R. Callow, D. McIlroy, M. Brasier
Jul 1, 2011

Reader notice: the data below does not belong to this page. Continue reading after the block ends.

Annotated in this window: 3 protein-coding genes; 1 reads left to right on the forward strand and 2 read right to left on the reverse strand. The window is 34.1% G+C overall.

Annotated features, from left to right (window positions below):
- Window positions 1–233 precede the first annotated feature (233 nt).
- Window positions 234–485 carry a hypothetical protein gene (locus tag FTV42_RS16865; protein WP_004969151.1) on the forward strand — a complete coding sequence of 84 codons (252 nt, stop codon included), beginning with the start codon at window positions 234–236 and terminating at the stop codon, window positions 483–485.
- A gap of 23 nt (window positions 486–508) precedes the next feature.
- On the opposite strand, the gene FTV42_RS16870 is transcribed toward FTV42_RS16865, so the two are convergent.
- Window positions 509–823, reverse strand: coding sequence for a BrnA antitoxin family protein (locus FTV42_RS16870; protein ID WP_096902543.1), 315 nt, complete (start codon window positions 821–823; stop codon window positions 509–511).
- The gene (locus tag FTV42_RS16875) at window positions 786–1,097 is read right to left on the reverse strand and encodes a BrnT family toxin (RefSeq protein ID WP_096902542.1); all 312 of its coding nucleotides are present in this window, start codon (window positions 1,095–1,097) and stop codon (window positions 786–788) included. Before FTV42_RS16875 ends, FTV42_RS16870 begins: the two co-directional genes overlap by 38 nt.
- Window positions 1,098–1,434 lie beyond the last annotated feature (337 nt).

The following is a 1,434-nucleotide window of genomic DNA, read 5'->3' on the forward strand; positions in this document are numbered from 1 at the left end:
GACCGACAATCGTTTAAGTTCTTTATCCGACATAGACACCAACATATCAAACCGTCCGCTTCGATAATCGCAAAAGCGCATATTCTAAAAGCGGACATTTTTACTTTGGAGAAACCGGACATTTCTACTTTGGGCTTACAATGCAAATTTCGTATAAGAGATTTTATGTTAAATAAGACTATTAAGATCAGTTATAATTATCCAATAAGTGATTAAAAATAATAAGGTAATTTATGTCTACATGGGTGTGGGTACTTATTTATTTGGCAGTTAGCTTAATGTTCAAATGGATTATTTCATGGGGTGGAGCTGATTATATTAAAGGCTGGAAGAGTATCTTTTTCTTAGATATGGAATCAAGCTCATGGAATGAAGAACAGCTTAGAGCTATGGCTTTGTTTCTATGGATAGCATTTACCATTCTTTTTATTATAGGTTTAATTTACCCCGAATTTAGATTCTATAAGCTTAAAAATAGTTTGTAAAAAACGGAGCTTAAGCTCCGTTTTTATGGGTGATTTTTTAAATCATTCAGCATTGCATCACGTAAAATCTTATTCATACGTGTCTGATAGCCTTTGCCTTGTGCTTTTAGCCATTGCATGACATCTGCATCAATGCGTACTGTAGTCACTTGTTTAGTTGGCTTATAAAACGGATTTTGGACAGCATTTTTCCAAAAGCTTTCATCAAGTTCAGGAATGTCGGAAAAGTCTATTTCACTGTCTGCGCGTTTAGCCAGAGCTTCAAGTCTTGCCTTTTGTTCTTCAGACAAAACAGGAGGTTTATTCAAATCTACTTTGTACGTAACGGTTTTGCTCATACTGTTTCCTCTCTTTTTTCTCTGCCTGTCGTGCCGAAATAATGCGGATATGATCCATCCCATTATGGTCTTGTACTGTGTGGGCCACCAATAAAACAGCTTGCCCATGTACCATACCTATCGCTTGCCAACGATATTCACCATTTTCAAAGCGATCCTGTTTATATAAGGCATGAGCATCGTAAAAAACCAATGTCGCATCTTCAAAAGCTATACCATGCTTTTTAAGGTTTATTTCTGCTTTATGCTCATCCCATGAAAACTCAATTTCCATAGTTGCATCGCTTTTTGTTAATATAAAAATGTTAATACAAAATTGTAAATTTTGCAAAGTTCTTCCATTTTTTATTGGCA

John W. Salter's papers of 1856 and 1857 reported trace and body fossils from rocks of the Longmyndian Supergroup, Shropshire, that conventional wisdom had deemed literally “Azoic.” The significance of this work is reflected by its mention in On the Origin of Species, where it is cited as evidence for the existence of life prior to the Cambrian radiation. This study of Salter's historic specimens combined with recent field studies confirms that these structures likely represent microbial rather than metazoan markings. Nevertheless, this review confirms Salter as the unheralded founder of Precambrian palaeontology, many years before the existence of a Precambrian fossil record was widely known. This study also gives credit to a highly skilled palaeontologist, who appears to have struggled with psychological problems throughout his life. Salter had once been Adam Sedgwick's “youthful and cheerful companion” in the field, prior to embarking on an initially successful Geological Survey career. He was a widely renowned expert on Palaeozoic palaeontology, especially trilobites, but eventually fell into serious depression, which culminated in his suicide in 1869. Study and reinterpretation of his original materials reaffirms the importance of Salter's discoveries, and the Longmynd for our understanding of late Ediacaran palaeobiology.